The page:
We conducted a session with the Comptroller and Auditor General’s Advanced Management Group on the importance of probing deeper and considering the why, what and how of social policy evaluations in audit and accounts.
A new addition to our social media portfolio
If you prefer LinkedIn for information sharing over other platforms, our page is now active. This marks a significant addition to the current suite of social media platforms we are currently using to engage with our readers, and is regularly updated with analysis and news that you can use.
Comprehensively understanding women and child protection
Since August 2018, AI was mapping the government’s efforts towards the protection of women and children, and preventing violence against them in Maharashtra. Supported by Unicef-Maharashtra, the study concluded in late 2019. Recommendations on formulating legislative measures to improve the system have been shared with the Government of Maharashtra.
As part of another project, we analysed the status and fund flow mechanisms in sample districts of three different schemes over two years (FY 2018-19 and FY 2019-20) with the overall objective of understanding implementation mechanisms and room for improvement. The schemes were: Child Protection Services (CPS), the Supplementary Nutrition Programme (SNP) under the ICDS scheme, MAMATA scheme of Odisha, and the Rashtriya Kishore Swasthya Karyakram (RKSK) focussing on adolescent health in Sitapur, Uttar Pradesh.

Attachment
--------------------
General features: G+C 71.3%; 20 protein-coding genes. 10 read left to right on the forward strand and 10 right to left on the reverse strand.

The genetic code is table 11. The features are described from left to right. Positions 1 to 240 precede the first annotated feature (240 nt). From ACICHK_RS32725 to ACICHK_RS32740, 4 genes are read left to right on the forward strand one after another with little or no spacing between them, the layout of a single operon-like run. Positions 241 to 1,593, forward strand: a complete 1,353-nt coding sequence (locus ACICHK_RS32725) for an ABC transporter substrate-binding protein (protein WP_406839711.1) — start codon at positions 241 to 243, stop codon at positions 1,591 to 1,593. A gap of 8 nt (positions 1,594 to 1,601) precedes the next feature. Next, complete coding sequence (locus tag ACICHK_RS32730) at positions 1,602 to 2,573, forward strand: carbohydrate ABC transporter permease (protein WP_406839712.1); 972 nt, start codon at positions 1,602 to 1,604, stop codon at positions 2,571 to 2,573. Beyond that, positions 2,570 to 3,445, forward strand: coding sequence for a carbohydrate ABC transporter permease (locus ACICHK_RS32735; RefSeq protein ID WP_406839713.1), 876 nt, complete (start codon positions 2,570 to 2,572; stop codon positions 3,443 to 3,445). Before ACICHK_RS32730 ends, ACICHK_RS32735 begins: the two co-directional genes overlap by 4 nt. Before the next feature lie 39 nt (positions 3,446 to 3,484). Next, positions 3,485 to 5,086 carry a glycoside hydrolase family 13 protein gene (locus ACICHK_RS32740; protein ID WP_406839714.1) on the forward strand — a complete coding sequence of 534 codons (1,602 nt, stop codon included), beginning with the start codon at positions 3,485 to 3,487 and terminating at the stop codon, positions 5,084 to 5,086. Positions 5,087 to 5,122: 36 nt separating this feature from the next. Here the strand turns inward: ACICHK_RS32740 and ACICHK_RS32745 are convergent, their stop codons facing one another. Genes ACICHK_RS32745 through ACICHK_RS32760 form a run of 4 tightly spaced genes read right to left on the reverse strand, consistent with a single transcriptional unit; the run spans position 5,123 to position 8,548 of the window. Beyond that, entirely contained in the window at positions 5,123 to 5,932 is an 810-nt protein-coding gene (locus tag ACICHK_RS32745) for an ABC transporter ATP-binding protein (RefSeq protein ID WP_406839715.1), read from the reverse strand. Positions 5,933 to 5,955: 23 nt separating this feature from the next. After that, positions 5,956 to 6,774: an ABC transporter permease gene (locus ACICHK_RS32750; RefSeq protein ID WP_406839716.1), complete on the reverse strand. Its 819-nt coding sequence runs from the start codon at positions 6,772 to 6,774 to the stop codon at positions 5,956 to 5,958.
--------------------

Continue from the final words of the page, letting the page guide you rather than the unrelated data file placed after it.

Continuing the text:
Responsive Governance event
We closed the year by hosting the first Responsive Governance Special session with Dr. Gabrielle Kruks-Wisner, an Assistant Professor of Politics and Global Studies at the University of Virginia. Drawing on extensive fieldwork in rural India, she presented invaluable insights into whether, how, and why citizens engage with public officials to secure their entitlements. The findings are published in her book entitled ‘Claiming the State: Active Citizenship and Social Welfare in Rural India’. The event recording can be accessed from here.